Ann Etter, a certified public accountant who works in Northfield, Minn., said she's a couple of weeks behind where she usually is with tax filings.
"This is the roughest tax season I've ever been through," Etter said, taking a late afternoon break from paperwork.
Tax preparers have had a challenging few months especially in Minnesota, which has not changed state tax law to conform with the federal changes.
After last year's tax deadline passed, Etter told MPR News she worried that sweeping federal tax law changes, coupled with lower withholding tables, would leave many people owing the IRS this year.
Grow the Future of Public Media
MPR News is supported by Members. Gifts from individuals power everything you find here. Make a gift of any amount today to become a Member!
"It's going to be super unpleasant," said Etter in April 2018. "There are going to be a whole lot of people who are going to end up owing next April and I'm nervous for the pain."
Etter said her predictions rang true and that she's had "a lot of uncomfortable conversations" with clients lately. Etter said many people did not make adjustments to account for the changes she warned of.
"A lot of people severely underwithheld, which then meant that they owed a significant amount of the IRS at tax time," Etter said.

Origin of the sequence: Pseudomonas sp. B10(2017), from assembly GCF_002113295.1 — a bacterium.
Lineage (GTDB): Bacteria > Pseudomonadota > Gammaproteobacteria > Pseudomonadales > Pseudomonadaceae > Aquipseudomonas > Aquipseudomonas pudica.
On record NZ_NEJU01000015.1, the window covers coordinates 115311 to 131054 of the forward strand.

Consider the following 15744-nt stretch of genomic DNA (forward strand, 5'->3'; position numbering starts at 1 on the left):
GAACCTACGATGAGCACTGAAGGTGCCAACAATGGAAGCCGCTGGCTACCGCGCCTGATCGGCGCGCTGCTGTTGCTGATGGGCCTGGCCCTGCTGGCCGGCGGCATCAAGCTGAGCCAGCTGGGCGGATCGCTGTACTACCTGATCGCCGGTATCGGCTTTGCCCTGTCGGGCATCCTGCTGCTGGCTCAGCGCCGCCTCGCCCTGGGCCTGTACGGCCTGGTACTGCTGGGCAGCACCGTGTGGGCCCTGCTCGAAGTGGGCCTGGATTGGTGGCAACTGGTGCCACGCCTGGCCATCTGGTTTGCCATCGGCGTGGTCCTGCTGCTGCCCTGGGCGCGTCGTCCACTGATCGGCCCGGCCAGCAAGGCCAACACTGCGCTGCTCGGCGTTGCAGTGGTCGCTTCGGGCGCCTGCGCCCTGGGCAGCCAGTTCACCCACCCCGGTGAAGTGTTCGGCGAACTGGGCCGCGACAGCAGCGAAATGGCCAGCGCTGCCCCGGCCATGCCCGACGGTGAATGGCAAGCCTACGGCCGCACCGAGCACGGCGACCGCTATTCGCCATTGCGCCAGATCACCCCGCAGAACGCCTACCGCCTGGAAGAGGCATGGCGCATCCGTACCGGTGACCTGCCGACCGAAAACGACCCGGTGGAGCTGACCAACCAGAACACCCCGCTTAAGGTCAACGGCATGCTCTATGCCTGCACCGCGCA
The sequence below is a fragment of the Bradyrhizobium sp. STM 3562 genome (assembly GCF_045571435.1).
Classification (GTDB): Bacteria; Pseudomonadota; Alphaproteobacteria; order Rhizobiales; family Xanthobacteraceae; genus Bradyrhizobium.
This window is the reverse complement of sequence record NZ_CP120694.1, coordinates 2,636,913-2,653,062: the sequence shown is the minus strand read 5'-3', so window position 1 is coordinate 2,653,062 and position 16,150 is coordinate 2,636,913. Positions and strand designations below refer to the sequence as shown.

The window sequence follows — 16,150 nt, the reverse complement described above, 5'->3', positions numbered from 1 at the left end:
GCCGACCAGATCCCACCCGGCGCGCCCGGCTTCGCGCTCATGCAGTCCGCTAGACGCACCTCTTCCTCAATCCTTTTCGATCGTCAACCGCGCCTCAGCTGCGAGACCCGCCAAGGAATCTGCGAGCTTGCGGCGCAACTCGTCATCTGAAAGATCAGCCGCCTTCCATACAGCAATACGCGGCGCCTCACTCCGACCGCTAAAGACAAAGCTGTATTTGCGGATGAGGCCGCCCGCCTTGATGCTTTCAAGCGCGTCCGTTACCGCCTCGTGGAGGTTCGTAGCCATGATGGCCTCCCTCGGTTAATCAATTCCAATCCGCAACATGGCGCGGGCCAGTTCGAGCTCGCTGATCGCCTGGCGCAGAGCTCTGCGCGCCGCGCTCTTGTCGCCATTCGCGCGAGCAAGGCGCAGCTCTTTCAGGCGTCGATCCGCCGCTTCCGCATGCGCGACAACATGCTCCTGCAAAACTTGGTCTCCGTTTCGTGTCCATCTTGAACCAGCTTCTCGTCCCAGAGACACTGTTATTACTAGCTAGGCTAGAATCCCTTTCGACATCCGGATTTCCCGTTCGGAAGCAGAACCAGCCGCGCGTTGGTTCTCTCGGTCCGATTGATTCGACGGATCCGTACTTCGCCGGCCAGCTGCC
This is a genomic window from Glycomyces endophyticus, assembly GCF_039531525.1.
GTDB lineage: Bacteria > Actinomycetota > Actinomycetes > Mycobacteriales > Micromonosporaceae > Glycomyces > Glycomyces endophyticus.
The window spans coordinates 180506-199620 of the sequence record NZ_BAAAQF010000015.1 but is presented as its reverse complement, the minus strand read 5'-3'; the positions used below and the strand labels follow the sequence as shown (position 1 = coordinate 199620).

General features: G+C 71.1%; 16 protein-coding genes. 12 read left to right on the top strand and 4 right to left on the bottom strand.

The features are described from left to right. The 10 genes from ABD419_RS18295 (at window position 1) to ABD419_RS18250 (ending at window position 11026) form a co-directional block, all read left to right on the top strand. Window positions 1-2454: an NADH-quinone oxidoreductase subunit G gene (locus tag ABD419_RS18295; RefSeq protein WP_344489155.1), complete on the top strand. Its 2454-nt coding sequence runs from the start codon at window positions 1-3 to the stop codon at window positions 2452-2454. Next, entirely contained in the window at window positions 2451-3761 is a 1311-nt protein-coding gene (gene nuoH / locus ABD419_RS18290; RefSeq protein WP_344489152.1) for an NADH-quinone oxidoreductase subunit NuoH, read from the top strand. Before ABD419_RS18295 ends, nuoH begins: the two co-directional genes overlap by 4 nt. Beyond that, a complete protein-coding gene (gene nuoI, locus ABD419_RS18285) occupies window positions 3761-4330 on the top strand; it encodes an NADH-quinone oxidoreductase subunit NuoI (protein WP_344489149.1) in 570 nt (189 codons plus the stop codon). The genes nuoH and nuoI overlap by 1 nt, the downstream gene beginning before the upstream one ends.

That's what happened to Karen Levisen of Apply Valley.
"It was a very unpleasant surprise," said Levisen.
Levisen said she usually gets a tax refund of several hundred dollars. She owed $4,000 on her 2018 return.
"I wish that it would have been better publicized as, instead of a tax cut, really a tax change," she said.
Levisen, who retired late last year, said she can afford to pay what she owes, but she wasn't planning on sharing her early nest egg dollars with the IRS.
Yet Charles Hanson, 70, another retiree who lives in St. Louis Park, was delighted with his tax outcome.
"I got the largest refund we've ever received," Hanson said.
In general, people who don't have many deductions — from mortgage interest to state and local taxes — did well under the new tax law with its dramatically higher standard deduction. So did people with kids 16 and under, as the per-child tax credit increased significantly.
People with a lot of state and local tax deductions lost out since those deductions are now capped at $10,000 a year. So did people with children 17 and older, since the $500 credit for those dependents does not cover what was lost with the elimination of certain personal exemptions.
But it's complicated and everyone's tax situation is different.
CPA Scott Kadrlik, who works out of Eden Prairie, said he and other accountants are more backed up than usual this tax season as they manage the changes.
"There are going to be a lot more extensions this year by all firms that had not prepared a lot of extensions in the past," Kadrlik said.
Next year, it's expected there will be fewer tax surprises because filers are likely to make withholding adjustments now that they know how the new tax policy affects them.
But the conformity problem could persist. More than halfway into their annual legislative session, Minnesota lawmakers are nowhere near agreement on a state tax plan.